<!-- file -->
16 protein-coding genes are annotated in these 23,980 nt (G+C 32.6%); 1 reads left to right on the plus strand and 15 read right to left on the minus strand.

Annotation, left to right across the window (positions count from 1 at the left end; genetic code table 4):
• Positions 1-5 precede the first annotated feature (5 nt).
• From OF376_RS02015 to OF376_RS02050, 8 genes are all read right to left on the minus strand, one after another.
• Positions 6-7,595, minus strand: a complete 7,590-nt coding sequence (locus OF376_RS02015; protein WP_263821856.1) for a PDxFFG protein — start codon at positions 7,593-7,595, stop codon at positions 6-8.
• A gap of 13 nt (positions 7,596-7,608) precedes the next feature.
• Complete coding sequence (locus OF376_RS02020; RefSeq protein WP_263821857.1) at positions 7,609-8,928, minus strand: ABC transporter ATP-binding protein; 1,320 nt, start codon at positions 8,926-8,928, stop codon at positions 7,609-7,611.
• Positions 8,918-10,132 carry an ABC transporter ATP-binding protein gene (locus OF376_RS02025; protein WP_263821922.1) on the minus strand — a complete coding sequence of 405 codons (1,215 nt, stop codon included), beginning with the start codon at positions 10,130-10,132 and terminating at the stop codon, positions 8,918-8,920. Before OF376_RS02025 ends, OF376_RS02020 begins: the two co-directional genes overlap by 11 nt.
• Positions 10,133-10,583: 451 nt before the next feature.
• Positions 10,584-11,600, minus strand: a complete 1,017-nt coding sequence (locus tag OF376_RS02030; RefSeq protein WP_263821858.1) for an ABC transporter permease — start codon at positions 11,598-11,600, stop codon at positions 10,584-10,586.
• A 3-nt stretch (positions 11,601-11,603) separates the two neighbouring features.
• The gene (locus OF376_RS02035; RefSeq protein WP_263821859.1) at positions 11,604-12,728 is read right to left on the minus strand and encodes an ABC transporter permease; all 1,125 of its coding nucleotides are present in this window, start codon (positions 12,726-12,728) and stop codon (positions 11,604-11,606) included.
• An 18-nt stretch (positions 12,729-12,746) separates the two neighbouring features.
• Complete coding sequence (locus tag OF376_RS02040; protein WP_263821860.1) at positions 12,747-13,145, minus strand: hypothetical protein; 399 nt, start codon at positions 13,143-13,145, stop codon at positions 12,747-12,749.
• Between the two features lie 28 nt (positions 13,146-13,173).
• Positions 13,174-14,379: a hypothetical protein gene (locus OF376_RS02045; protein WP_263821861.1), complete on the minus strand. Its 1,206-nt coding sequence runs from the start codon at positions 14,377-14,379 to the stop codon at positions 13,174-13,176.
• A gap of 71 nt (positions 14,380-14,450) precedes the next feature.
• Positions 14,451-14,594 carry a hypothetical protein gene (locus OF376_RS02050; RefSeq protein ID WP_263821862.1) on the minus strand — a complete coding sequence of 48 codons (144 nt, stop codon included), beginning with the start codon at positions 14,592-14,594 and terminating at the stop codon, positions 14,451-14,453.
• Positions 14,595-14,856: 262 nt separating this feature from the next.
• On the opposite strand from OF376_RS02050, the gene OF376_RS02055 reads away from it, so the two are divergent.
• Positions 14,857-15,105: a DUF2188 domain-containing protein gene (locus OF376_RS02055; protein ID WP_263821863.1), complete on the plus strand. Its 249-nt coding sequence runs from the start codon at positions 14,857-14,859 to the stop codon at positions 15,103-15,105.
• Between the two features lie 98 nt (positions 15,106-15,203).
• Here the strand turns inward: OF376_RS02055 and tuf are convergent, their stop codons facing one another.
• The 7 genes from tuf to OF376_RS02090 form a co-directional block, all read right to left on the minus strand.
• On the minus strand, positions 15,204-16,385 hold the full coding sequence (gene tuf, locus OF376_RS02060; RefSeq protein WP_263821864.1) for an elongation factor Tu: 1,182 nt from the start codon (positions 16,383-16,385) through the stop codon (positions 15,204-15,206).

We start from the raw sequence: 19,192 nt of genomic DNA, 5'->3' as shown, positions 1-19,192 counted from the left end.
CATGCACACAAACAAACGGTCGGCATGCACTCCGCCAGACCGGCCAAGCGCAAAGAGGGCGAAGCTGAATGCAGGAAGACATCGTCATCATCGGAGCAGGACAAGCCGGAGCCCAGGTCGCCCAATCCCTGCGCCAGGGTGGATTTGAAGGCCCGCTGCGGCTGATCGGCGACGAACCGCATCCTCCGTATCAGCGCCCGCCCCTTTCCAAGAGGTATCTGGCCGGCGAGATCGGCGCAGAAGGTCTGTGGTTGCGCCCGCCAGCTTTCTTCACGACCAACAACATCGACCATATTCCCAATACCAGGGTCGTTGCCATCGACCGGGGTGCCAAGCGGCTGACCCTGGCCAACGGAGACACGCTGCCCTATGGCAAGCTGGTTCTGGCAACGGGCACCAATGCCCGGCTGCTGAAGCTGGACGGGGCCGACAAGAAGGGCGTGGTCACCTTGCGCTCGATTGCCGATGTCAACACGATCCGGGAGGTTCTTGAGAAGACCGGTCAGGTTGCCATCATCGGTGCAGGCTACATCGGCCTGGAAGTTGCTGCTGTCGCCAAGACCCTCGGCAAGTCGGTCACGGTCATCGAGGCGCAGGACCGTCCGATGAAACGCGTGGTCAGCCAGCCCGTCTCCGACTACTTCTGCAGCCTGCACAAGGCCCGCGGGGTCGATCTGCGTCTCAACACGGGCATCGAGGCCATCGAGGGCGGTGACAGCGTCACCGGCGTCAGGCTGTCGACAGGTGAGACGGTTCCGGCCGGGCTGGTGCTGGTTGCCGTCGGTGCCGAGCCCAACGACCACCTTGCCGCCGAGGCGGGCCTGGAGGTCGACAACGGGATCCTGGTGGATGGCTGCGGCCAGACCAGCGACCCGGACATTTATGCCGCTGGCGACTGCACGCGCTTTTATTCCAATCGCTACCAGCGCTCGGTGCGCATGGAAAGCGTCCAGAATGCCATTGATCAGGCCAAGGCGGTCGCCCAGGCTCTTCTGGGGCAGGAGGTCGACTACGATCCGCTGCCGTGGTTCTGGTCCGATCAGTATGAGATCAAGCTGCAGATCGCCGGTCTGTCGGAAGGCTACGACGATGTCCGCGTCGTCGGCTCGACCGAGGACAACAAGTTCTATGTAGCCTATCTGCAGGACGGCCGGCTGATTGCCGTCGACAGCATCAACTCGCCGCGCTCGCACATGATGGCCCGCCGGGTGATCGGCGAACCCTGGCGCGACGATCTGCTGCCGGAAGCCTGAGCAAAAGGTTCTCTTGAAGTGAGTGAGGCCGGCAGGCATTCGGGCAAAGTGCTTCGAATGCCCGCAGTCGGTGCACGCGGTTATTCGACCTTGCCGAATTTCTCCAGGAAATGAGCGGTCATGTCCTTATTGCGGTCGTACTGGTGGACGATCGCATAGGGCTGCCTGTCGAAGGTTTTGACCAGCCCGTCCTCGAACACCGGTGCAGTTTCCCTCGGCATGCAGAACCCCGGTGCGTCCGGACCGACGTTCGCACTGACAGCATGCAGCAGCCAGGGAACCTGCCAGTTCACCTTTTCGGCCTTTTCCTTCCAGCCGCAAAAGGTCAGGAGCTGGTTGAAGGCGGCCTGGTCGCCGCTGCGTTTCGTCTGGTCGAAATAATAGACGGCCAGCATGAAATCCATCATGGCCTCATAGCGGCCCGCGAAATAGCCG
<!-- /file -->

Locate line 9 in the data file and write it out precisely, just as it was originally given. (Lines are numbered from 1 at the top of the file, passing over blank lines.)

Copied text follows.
• Positions 10,133-10,583: 451 nt before the next feature.